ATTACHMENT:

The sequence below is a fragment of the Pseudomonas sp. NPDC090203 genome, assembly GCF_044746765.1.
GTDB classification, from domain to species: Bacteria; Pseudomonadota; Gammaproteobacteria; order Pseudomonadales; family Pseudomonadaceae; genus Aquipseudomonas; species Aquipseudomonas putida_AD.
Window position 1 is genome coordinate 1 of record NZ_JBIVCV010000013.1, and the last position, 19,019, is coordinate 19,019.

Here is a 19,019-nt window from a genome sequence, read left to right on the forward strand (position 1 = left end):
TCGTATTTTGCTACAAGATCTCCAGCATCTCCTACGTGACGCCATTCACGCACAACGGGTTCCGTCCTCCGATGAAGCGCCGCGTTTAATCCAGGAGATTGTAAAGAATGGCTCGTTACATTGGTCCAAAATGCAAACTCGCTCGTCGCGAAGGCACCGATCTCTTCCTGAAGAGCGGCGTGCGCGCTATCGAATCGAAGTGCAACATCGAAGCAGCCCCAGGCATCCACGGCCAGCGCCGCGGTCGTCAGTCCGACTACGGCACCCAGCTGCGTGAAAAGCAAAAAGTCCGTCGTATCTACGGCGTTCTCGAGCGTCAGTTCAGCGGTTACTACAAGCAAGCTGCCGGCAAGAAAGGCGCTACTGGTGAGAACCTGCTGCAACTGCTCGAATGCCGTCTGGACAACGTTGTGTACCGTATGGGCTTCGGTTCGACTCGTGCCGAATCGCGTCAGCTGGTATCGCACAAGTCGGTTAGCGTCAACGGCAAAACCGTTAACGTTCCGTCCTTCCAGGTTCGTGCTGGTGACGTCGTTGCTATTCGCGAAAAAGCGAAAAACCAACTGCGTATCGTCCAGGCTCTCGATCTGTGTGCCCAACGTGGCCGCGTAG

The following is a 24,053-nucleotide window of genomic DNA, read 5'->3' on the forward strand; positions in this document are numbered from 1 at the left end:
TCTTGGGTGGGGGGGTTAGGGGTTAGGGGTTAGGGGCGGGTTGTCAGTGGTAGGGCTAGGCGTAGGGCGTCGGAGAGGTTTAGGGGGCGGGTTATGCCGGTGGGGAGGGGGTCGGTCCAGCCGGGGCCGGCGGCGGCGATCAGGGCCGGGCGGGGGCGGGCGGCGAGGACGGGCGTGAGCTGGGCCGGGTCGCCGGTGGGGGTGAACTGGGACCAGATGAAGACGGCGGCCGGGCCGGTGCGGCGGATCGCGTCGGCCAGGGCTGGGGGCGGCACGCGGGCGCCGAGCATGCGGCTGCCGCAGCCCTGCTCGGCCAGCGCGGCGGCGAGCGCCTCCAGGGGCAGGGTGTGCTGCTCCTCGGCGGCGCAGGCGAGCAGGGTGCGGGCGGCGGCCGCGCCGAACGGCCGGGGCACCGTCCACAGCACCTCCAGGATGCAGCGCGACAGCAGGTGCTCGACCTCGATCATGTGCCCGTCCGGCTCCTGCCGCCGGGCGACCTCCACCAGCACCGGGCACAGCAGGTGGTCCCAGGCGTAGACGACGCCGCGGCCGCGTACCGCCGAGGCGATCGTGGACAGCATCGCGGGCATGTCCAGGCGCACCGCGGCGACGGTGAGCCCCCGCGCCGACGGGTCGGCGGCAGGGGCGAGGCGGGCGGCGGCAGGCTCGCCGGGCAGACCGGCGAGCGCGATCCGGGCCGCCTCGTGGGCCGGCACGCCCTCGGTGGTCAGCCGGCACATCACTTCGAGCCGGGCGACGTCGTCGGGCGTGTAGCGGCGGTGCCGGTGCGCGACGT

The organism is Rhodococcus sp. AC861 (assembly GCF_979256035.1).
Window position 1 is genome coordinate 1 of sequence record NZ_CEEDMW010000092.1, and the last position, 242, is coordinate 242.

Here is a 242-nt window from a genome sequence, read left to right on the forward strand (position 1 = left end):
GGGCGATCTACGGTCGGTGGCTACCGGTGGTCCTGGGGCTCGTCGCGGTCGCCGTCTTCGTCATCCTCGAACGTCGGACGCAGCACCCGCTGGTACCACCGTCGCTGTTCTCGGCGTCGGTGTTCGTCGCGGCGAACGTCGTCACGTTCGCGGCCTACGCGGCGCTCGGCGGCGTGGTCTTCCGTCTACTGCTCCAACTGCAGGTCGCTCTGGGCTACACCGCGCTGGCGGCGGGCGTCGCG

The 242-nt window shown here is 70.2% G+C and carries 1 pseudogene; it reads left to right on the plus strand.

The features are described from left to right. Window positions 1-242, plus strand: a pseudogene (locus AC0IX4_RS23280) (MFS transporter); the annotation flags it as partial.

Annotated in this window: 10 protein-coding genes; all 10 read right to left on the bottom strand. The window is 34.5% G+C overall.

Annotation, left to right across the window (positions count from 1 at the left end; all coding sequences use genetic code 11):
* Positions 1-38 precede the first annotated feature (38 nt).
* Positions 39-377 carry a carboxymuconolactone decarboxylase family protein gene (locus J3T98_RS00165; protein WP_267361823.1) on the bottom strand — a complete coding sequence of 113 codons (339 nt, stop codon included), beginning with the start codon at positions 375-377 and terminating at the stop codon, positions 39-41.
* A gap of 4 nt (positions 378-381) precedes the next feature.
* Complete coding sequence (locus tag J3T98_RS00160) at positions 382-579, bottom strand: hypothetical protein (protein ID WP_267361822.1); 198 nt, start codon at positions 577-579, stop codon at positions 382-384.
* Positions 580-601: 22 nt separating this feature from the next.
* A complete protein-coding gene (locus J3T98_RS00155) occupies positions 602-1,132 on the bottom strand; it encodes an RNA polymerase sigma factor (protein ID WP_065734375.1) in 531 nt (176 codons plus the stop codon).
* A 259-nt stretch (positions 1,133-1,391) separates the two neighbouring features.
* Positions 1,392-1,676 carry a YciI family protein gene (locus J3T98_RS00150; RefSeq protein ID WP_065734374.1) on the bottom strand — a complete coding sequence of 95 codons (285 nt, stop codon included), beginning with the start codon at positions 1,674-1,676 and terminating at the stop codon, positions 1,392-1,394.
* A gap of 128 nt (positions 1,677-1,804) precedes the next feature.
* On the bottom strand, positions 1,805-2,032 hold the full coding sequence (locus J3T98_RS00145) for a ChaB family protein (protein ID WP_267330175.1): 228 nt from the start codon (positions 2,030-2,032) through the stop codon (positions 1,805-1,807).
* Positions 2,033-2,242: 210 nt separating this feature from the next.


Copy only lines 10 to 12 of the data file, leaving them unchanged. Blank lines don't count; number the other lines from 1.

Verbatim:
Here is a 242-nt window from a genome sequence, read left to right on the forward strand (position 1 = left end):
GGGCGATCTACGGTCGGTGGCTACCGGTGGTCCTGGGGCTCGTCGCGGTCGCCGTCTTCGTCATCCTCGAACGTCGGACGCAGCACCCGCTGGTACCACCGTCGCTGTTCTCGGCGTCGGTGTTCGTCGCGGCGAACGTCGTCACGTTCGCGGCCTACGCGGCGCTCGGCGGCGTGGTCTTCCGTCTACTGCTCCAACTGCAGGTCGCTCTGGGCTACACCGCGCTGGCGGCGGGCGTCGCG

The 242-nt window shown here is 70.2% G+C and carries 1 pseudogene; it reads left to right on the plus strand.